One of Jesus’ stories, and probably the most familiar and beloved, is all about lost things. Jesus told about a lost sheep, a lost coin, two lost sons, and a grieving father. Read Luke 15:3-31 NIV. The sheep simply wandered away from the shepherd and became lost by no intent of its own. Yet was found because a shepherd cared enough to search for one lost sheep. And then, there was rejoicing that what was lost had been found. A coin was lost because it was unintentionally misplaced and forgotten, until its owner was unwilling for the coin to remain lost, searching relentlessly until she found it again. And again, there was rejoicing when what was lost was found.

A younger son was lost because he wanted to live independently and apart from his father. He sought what he thought would be freedom but found it was poverty and shame, but there was a father who watched daily and waited for a lost son whose return released the father’s lavish love and restoration. And again, there was rejoicing when what was lost was found. Then Jesus’ story ended with the account of an older son for whom there was no rejoicing. The other son never left home, but his anger with his brother had estranged his heart from his father. Despite that son’s angry refusal, his father, “went out and pleaded with him,” to join the celebration for his brother. The father’s celebration was incomplete without him. It can seem easier for a prodigal to traverse the geographical distance caused by his shame than for an angry son to navigate the relational distance from his father. Tragically, he failed to believe or receive his father’s words, “My son, you are ever with me and all that I have is yours.”

Jesus story was about far more than a shepherd seeking a lost sheep, or a woman searching for a lost coin, or a father longing for his lost sons. Jesus’ story is about your Heavenly Father who gave His one and only Son for you, me, and others to be saved. Jesus’ summation was simple and consistent for the sheep, the coin, and the prodigal son, “In the same way, I tell you, there is rejoicing in the presence of the angels of God over one sinner who repents.”

“For God SO loved the world that He gave His one and only Son, that whoever believes in Him shall not perish but have eternal life.” John 3:16 NIV. When words failed John to explain God’s lavish love, he used a very small adverb, “so,” which well described the indescribable – the dimensions of how much God loves a lost world. “How great is the love the Father has lavished on us, that we should be called children of God! And that is what we are!” 1 John 3:1 NIV. That is what we are – children of God.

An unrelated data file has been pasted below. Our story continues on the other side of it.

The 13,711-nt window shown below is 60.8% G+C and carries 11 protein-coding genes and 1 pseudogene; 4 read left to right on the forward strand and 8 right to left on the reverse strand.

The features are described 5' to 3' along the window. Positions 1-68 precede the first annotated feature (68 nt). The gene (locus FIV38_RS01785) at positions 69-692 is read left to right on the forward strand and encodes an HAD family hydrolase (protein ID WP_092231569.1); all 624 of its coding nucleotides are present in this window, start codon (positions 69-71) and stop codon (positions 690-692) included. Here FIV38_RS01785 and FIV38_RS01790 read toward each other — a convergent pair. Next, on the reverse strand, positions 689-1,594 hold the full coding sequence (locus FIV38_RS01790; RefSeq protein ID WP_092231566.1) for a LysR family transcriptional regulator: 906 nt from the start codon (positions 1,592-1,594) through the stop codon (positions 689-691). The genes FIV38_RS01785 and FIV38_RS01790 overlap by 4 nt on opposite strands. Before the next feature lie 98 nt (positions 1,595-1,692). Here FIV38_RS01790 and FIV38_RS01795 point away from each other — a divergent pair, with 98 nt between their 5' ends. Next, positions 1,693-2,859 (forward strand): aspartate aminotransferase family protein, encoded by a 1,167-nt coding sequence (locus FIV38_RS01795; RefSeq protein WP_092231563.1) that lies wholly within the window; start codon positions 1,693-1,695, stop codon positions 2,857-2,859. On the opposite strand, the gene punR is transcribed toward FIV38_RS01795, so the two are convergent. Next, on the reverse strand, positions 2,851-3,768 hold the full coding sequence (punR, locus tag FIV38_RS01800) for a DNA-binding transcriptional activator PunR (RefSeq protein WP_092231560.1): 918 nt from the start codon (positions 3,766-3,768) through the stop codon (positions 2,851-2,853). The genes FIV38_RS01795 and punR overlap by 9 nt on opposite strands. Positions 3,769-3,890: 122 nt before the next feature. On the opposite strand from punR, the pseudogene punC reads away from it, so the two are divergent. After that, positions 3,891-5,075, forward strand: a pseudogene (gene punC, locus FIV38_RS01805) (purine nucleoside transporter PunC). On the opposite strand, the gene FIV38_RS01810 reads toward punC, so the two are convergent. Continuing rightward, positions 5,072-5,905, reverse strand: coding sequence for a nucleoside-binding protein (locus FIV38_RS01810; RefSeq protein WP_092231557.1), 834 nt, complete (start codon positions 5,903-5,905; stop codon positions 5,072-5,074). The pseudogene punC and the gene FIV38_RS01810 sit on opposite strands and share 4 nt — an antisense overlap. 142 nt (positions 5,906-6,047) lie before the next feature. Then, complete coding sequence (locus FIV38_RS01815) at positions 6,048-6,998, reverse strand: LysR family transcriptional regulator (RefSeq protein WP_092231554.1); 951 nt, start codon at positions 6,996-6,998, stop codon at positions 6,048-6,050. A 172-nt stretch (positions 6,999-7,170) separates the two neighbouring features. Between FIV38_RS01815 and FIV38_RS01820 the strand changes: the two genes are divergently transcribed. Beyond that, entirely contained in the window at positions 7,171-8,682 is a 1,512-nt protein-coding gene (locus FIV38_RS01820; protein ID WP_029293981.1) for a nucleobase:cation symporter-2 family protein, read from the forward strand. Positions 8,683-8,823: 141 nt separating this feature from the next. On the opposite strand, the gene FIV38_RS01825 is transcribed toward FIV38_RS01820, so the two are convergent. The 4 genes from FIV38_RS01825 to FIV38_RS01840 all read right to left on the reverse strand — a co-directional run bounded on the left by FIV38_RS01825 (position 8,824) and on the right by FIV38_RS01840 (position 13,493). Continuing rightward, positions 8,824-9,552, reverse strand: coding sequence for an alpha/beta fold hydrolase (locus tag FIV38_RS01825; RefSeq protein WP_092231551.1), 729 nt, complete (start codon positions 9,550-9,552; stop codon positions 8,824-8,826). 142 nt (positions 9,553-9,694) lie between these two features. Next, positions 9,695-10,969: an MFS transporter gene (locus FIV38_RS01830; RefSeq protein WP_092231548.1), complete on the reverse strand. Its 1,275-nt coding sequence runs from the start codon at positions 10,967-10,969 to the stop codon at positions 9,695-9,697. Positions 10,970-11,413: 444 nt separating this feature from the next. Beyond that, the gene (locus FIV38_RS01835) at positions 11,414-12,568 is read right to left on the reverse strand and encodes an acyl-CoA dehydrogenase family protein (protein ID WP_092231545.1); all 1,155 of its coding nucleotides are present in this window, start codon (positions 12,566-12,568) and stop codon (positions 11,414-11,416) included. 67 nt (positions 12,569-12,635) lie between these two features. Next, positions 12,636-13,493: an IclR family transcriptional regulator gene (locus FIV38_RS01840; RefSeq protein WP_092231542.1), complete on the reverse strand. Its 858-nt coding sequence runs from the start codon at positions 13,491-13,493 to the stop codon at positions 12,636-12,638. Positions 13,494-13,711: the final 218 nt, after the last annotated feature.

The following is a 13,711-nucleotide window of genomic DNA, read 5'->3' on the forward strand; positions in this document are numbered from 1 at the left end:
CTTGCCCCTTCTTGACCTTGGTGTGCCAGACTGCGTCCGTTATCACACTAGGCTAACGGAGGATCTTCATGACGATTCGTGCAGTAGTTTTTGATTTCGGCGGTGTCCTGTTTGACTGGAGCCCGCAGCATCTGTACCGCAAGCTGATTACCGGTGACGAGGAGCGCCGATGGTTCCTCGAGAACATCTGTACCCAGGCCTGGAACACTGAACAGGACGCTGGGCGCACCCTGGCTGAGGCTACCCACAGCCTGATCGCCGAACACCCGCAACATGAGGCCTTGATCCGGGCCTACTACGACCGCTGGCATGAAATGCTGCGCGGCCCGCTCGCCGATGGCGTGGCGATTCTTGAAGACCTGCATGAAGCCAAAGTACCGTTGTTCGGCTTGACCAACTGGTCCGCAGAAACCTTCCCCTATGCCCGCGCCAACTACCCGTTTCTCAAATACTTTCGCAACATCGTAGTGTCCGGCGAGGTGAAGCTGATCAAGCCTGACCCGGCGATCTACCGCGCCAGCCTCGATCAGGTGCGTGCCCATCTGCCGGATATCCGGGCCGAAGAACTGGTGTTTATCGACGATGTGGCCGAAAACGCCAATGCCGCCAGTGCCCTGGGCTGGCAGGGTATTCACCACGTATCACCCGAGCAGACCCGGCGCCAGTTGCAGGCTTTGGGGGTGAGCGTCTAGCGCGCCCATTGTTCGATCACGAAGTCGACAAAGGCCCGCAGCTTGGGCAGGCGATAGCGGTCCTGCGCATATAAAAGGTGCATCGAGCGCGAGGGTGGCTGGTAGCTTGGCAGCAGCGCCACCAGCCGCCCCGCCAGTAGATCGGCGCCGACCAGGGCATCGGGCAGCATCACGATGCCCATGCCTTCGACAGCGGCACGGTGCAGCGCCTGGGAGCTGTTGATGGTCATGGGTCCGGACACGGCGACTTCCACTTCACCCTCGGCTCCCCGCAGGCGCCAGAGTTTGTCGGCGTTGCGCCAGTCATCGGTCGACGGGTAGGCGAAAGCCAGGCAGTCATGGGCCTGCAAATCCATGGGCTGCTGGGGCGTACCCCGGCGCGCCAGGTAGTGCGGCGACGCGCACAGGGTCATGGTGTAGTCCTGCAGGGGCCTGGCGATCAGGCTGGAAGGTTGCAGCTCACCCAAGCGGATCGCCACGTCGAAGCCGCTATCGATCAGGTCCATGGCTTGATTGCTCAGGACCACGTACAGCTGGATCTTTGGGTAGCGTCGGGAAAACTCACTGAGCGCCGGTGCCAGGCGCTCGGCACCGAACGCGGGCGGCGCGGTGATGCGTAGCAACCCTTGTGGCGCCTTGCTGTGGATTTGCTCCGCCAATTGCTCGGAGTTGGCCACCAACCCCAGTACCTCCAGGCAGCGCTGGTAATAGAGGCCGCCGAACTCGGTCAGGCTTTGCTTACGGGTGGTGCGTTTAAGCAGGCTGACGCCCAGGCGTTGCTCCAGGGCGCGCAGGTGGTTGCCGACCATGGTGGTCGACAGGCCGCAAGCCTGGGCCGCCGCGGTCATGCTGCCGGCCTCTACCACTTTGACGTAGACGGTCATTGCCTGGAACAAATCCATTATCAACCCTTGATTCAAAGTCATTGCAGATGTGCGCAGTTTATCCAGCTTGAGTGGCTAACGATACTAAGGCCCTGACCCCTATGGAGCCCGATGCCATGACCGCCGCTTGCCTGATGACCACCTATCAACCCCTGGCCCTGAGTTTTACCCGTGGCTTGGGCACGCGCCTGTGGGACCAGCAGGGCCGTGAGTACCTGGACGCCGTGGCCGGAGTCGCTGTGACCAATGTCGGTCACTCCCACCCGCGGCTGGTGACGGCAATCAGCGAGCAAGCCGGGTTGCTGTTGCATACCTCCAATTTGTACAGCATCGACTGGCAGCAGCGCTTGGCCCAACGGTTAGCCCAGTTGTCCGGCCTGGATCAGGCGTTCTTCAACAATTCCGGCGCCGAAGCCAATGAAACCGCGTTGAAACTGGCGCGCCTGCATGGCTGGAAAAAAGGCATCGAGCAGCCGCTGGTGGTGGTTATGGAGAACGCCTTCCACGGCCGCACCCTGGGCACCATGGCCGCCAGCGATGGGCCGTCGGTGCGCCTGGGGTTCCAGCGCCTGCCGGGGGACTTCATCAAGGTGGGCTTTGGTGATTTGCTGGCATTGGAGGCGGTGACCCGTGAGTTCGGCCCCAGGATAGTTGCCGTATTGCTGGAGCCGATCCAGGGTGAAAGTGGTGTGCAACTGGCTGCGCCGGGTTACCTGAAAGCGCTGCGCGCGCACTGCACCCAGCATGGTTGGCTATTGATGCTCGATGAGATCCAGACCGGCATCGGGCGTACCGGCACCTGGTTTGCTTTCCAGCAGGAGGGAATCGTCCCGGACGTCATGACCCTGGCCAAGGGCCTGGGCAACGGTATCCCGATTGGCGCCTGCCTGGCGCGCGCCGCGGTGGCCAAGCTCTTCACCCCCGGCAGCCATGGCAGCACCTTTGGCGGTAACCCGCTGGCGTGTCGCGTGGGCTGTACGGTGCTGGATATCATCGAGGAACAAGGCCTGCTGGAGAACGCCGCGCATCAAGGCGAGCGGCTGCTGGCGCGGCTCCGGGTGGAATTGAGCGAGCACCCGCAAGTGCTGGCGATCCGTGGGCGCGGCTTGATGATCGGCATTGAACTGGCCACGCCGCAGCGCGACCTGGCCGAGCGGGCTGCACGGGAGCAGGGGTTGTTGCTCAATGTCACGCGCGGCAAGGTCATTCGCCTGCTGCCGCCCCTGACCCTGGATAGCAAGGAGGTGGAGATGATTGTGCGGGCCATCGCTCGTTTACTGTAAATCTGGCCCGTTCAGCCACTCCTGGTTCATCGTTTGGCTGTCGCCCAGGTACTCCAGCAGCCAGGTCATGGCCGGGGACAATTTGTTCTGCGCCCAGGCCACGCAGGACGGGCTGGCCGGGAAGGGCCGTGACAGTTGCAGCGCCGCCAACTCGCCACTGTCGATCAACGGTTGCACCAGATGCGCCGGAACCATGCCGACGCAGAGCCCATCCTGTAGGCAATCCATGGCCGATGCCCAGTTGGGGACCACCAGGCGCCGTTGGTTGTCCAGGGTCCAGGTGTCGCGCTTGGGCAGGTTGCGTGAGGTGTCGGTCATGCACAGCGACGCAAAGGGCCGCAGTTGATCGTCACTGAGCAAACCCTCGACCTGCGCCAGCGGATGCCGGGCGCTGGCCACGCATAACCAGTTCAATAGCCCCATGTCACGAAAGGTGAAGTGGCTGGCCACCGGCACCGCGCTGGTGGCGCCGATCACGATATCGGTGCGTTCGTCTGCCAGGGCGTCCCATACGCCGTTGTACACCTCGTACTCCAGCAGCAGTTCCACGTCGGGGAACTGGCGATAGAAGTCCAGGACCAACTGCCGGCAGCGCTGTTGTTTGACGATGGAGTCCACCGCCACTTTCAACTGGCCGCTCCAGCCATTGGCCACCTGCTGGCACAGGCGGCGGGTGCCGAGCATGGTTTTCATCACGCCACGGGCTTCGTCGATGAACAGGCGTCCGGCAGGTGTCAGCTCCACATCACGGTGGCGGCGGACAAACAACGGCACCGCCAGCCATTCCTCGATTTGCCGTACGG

Today, I pray for you to allow no distance between your heart and your Father.

A SPECIAL NOTE – In the title below, I have included a Link to a recent video teaching, “The Difference Between Lost and Found.” My thoughts expand today’s topic as I recently shared at the Cathedral of Faith, San Jose, CA. The Father’s love is the  difference between lost and found. As an extra treat, my friend and singer, Lillie Knauls, shares a classic hymn, Amazing Grace, as introduction to my teaching. Enjoy . .

cof-lost-and-found

 

 

 

 

 

 

 

 

 

Christian Communications 2016

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Betrayal

February 24th, 2016

“I will not take My love from him, nor will I ever betray My faithfulness.” Psalm 89:33 NIV.

Hurting people hurt others.

My thoughts and comments today are about, “betrayal.”

Betrayal is a harsh word but not a new occurrence. Everyone has felt the sting of misunderstanding, misjudgment, or unfair treatment. The experience is as old and common as time itself. Feelings of betrayal necessitate a relationship that holds positive expectations. Betrayal feels personal and usually is. David felt the sting of personal betrayal – from Saul, his king; Absalom, his son; and Ahithophel, his trusted friend and adviser. “Even my close friend (Ahithophel), whom I trusted, he who shared my bread, has lifted up his heel against me.” Psalm 41:9 NIV. David understood his own frailties and failures and forgave others as he had been forgiven. (As an interesting and relevant side note, scholars believe Ahithophel to be the father of Eliam and grandfather of Bathsheba. Might that grandfather’s disloyalty relate to David’s behavior with Bathsheba?) Betrayal of others breeds betrayal toward oneself.

Strangers or enemies cannot betray you; your expectations of the first are minimal, of the latter their unkindness is assumed. Friends and family hold unique power to inflict emotional pain. To one degree or another, friction happens in homes, at work, and even in churches. Sadly, it happens in marriages, families, and with friends or mere acquaintances. Hurting people hurt others. Knowingly or unknowingly, fallen people living in a fallen world inflict their hurts and unhappiness upon the lives of those around them. It’s usually about themselves, not the other person. Their pain causes their words and actions. It splashes out on whoever happens by.